Human bones to reveal “true cradle of Christianity in Scotland”

Human bones found at Whithorn in Dumfries and Galloway more than 30 years ago (pictured) are to be analysed using latest techniques. PIC: Contributed.
Human bones found at Whithorn in Dumfries and Galloway more than 30 years ago (pictured) are to be analysed using latest techniques. PIC: Contributed.
0
Have your say

A study of human bones found in their thousands more than 30 years ago is set to determine whether Christianity had a foothold in Scotland before St Columba landed on Iona.

Experts believe the bones, found in a mass burial ground in Whithorn, Dumfries and Galloway, could prove that Christianity was being spread on the south west coast of Scotland before St Columba arrived on the island in the mid 6th Century.

The bones could shed information on the area's earliest Christians. PIC: Contributed.

The bones could shed information on the area's earliest Christians. PIC: Contributed.

Evidence already exists of a major Christian settlement in the Whithorn area, with finds including the Latinus Stone, the earliest Christian memorial in Scotland, which dates to 450AD. Remnants of Christian burial and feasting have also been discovered.

READ MORE: Hut dates to St Columba’s time on Iona, scientists say

Now, the latest forensic techniques will be applied to the bones to confirm who was buried in Whithorn - and most crucially when.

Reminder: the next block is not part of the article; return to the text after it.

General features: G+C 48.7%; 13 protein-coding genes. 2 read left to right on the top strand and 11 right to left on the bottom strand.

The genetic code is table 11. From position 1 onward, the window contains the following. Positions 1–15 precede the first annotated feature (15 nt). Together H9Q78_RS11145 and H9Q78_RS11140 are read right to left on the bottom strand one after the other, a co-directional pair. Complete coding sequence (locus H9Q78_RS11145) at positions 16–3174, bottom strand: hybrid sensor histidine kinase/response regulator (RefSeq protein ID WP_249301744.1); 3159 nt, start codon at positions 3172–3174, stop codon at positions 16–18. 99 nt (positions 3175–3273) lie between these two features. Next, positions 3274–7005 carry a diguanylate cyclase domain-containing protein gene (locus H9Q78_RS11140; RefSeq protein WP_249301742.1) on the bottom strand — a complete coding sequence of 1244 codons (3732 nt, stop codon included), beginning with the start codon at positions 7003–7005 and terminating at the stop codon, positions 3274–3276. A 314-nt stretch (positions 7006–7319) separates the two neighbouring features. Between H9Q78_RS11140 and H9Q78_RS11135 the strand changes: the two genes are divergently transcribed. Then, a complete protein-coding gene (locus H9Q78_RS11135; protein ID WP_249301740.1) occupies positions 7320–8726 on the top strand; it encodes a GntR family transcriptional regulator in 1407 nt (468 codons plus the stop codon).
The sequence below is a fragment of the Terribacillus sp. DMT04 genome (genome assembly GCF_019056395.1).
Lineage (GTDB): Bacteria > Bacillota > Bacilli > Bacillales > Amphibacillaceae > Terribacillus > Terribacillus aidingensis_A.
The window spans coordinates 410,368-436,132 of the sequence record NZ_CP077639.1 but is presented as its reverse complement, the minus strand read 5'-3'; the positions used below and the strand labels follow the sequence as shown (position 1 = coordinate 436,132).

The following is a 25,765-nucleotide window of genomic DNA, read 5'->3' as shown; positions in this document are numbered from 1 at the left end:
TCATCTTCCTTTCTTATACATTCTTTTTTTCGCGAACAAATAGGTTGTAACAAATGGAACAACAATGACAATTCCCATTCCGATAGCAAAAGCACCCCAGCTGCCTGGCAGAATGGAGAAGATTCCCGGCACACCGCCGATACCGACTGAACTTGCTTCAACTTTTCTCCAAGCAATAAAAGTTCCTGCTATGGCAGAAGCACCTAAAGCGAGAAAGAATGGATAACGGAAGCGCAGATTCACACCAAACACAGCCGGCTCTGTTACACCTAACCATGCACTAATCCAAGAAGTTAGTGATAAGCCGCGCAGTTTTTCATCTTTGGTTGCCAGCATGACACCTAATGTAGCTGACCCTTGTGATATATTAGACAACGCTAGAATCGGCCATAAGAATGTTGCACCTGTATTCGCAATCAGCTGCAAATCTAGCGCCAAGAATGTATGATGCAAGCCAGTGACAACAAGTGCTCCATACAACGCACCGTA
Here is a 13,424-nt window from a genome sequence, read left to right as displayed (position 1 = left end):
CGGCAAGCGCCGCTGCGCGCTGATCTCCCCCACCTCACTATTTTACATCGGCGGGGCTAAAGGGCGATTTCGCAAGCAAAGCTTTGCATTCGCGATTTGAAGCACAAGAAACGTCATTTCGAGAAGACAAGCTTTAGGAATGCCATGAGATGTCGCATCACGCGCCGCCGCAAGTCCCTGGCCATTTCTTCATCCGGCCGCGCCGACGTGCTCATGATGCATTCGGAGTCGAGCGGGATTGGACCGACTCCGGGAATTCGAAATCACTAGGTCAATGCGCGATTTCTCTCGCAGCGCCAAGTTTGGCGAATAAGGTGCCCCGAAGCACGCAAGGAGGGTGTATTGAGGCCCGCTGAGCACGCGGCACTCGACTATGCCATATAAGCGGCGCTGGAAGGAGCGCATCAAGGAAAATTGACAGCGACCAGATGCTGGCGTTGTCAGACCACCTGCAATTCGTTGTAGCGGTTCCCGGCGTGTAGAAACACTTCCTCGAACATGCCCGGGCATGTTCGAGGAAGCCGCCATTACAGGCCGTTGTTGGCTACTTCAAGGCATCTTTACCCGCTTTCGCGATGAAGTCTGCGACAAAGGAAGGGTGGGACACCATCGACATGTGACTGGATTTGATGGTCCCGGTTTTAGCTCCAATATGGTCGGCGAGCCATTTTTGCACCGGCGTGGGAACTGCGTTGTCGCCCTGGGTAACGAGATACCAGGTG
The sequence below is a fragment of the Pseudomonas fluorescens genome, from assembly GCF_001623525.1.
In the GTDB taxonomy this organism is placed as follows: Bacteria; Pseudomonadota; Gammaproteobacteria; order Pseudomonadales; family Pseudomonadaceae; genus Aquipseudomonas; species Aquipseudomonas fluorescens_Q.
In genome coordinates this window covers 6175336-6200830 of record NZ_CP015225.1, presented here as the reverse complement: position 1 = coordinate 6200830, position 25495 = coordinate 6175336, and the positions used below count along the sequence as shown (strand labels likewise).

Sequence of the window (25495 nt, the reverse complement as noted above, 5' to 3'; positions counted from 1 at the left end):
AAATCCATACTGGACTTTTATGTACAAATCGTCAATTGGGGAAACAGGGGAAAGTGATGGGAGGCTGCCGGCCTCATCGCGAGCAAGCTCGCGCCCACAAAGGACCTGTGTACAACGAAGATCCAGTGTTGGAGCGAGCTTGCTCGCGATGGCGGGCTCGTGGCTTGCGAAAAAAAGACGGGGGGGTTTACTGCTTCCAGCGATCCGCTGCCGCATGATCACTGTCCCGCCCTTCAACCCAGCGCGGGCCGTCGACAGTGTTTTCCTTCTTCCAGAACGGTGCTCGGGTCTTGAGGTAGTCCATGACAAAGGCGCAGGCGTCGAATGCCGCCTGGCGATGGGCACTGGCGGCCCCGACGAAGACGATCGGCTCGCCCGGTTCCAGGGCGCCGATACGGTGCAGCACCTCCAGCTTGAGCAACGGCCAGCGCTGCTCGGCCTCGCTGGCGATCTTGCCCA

Julia Muir Watt, development manager at the Whithorn Trust, said: “It could confirm what people in Whithorn already believe, that it is the true cradle of Christianity in Scotland.”

Some believe this area of Dumfries and Galloway could be the "true cradle" of Christianity and predate Iona, where St Columba arrived in the mid 6th Century. PIC: Contributed.

Some believe this area of Dumfries and Galloway could be the "true cradle" of Christianity and predate Iona, where St Columba arrived in the mid 6th Century. PIC: Contributed.

READ MORE: Archaeologists trace lost settlements of Loch Lomond for first time

As well as dates, it is hoped the bone analysis will shed new information of the diet and migration patterns of those buried at Whithorn.

Analysis of lead and other minerals in the bones can help reflect the drinking water consumed by those being examined and the likely geographical location of that water source.

An award of £60,000 to the research project from Museums Galleries Scotland was announced this week.

A spokesman for MGS said: “Advancements in research and analysis techniques since the collection was excavated mean that it is likely that the project will result in some radical discoveries in relation to dates and interpretation.”

Backing has also been secured from the Esmee Fairbairn Collections Fund.

Archaeologists have been drawn to the Whithorn area for centuries given Venerable Bede’s reference to St Ninian, who has a long association with the area.

Venerable Bede wrote in the 8th century of a holy man named Nynia who introduced the Christian faith into a significant part of the land now known as Scotland long before the coming of Saint Columba.

Along with evidence of early Christian practice, archaeologists have found evidence of 16 centuries of continued occupation in the Whithorn area.

Northumbrians and the Vikings are amongst those known to have settled there.

More than 42,000 bones were collected at Whithorn by the late archaeologist Peter Hill in the 1980s and early 1990s with the collection judged to be of national significance.

A small portion of them will be used in the research project.